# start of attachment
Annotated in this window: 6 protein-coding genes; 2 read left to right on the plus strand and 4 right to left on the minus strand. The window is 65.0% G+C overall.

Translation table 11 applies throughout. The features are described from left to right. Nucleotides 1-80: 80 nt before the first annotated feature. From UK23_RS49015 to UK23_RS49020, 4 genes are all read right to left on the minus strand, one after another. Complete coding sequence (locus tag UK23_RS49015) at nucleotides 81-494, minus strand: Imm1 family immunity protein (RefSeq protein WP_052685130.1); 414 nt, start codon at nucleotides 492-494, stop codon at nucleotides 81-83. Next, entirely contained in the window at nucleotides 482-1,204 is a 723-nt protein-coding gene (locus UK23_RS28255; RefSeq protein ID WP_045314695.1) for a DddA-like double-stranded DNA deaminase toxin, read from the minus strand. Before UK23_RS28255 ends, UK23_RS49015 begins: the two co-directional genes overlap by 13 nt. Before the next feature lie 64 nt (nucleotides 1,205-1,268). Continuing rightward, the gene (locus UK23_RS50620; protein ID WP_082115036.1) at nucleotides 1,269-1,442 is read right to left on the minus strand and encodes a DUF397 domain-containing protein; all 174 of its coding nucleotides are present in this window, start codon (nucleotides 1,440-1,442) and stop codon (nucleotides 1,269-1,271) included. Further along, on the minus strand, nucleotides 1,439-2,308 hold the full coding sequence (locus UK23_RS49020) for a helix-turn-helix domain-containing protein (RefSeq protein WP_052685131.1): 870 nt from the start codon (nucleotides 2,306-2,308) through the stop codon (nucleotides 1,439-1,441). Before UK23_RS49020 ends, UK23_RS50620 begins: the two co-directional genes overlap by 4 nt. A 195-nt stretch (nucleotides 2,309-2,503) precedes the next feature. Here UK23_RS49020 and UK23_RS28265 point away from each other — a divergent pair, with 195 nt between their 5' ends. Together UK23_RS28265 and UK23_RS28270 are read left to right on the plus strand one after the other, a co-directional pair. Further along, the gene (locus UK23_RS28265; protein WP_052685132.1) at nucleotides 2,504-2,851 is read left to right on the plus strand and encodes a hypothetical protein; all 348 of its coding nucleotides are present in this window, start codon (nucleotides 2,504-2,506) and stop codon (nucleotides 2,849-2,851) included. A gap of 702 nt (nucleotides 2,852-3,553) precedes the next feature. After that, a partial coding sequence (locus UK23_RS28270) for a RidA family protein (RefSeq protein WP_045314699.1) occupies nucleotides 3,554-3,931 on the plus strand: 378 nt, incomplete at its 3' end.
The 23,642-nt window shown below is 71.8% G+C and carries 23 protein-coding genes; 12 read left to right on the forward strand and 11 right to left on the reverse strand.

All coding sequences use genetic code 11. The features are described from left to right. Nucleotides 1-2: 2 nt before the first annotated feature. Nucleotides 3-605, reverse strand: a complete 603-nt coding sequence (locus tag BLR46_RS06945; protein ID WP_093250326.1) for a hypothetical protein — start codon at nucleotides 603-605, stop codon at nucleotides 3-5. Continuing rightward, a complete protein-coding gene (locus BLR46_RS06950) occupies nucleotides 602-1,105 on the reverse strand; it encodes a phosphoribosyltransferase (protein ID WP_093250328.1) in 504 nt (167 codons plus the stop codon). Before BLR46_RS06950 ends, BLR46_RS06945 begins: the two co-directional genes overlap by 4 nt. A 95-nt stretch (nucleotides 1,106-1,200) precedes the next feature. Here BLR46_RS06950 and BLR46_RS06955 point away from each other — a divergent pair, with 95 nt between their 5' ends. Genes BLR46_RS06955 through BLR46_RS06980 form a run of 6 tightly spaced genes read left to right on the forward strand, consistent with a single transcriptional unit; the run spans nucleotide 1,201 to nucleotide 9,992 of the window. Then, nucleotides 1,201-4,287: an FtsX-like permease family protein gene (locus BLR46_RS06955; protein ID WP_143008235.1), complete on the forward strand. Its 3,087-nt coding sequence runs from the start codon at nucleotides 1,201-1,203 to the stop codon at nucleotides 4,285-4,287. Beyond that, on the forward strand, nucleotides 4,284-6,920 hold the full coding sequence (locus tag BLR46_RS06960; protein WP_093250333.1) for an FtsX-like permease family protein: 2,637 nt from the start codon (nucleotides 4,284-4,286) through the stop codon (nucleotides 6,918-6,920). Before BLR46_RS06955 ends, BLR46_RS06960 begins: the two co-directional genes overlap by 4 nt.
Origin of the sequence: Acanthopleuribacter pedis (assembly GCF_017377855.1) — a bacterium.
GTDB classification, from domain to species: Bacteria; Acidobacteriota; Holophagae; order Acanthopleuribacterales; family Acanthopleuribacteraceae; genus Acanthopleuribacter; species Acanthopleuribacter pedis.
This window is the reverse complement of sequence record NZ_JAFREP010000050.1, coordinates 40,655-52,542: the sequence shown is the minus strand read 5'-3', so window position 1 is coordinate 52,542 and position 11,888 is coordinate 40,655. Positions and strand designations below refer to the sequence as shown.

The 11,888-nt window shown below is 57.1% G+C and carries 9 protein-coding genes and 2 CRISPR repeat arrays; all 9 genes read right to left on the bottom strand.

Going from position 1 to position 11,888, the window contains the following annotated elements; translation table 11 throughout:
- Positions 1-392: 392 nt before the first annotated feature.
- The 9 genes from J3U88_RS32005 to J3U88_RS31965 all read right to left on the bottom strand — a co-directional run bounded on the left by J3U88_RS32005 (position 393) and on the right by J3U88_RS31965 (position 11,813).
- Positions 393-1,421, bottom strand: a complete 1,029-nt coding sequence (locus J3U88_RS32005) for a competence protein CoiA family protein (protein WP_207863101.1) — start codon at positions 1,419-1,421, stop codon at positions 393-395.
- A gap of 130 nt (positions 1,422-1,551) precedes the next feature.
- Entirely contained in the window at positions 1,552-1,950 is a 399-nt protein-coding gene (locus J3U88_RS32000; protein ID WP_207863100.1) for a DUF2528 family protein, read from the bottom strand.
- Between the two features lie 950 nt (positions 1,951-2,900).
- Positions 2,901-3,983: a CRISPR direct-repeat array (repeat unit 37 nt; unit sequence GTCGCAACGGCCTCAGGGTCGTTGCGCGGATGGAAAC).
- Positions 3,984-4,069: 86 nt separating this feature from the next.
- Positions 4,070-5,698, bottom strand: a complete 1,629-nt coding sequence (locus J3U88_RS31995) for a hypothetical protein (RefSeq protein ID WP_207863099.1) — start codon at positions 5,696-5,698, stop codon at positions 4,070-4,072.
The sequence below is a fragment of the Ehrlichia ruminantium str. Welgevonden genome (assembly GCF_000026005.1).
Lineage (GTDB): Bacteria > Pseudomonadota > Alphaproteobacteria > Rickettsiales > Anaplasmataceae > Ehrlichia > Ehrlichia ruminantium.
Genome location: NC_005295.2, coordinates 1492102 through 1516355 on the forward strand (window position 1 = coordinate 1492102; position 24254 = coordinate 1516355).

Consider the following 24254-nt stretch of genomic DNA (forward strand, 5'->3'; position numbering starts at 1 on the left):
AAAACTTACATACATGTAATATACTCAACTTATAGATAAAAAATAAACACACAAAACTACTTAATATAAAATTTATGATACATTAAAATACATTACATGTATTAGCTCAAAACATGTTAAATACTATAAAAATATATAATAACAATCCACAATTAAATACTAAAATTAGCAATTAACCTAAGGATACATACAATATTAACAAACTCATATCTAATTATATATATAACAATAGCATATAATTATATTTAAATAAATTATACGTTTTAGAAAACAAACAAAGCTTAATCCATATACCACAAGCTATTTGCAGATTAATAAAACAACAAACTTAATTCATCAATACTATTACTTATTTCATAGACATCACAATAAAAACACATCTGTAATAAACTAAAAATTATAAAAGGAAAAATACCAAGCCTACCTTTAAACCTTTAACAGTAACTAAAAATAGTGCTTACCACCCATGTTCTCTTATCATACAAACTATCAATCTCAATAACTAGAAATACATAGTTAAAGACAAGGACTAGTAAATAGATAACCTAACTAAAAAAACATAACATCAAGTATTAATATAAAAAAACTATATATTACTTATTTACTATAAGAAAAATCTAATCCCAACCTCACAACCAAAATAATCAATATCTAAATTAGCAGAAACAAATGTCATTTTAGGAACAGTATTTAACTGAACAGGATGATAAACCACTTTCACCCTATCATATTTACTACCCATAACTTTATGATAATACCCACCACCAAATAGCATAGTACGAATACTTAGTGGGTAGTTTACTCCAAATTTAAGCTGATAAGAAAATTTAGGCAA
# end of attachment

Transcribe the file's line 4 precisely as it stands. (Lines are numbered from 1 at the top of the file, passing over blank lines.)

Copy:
All coding sequences use genetic code 11. The features are described from left to right. Nucleotides 1-2: 2 nt before the first annotated feature. Nucleotides 3-605, reverse strand: a complete 603-nt coding sequence (locus tag BLR46_RS06945; protein ID WP_093250326.1) for a hypothetical protein — start codon at nucleotides 603-605, stop codon at nucleotides 3-5. Continuing rightward, a complete protein-coding gene (locus BLR46_RS06950) occupies nucleotides 602-1,105 on the reverse strand; it encodes a phosphoribosyltransferase (protein ID WP_093250328.1) in 504 nt (167 codons plus the stop codon). Before BLR46_RS06950 ends, BLR46_RS06945 begins: the two co-directional genes overlap by 4 nt. A 95-nt stretch (nucleotides 1,106-1,200) precedes the next feature. Here BLR46_RS06950 and BLR46_RS06955 point away from each other — a divergent pair, with 95 nt between their 5' ends. Genes BLR46_RS06955 through BLR46_RS06980 form a run of 6 tightly spaced genes read left to right on the forward strand, consistent with a single transcriptional unit; the run spans nucleotide 1,201 to nucleotide 9,992 of the window. Then, nucleotides 1,201-4,287: an FtsX-like permease family protein gene (locus BLR46_RS06955; protein ID WP_143008235.1), complete on the forward strand. Its 3,087-nt coding sequence runs from the start codon at nucleotides 1,201-1,203 to the stop codon at nucleotides 4,285-4,287. Beyond that, on the forward strand, nucleotides 4,284-6,920 hold the full coding sequence (locus tag BLR46_RS06960; protein WP_093250333.1) for an FtsX-like permease family protein: 2,637 nt from the start codon (nucleotides 4,284-4,286) through the stop codon (nucleotides 6,918-6,920). Before BLR46_RS06955 ends, BLR46_RS06960 begins: the two co-directional genes overlap by 4 nt.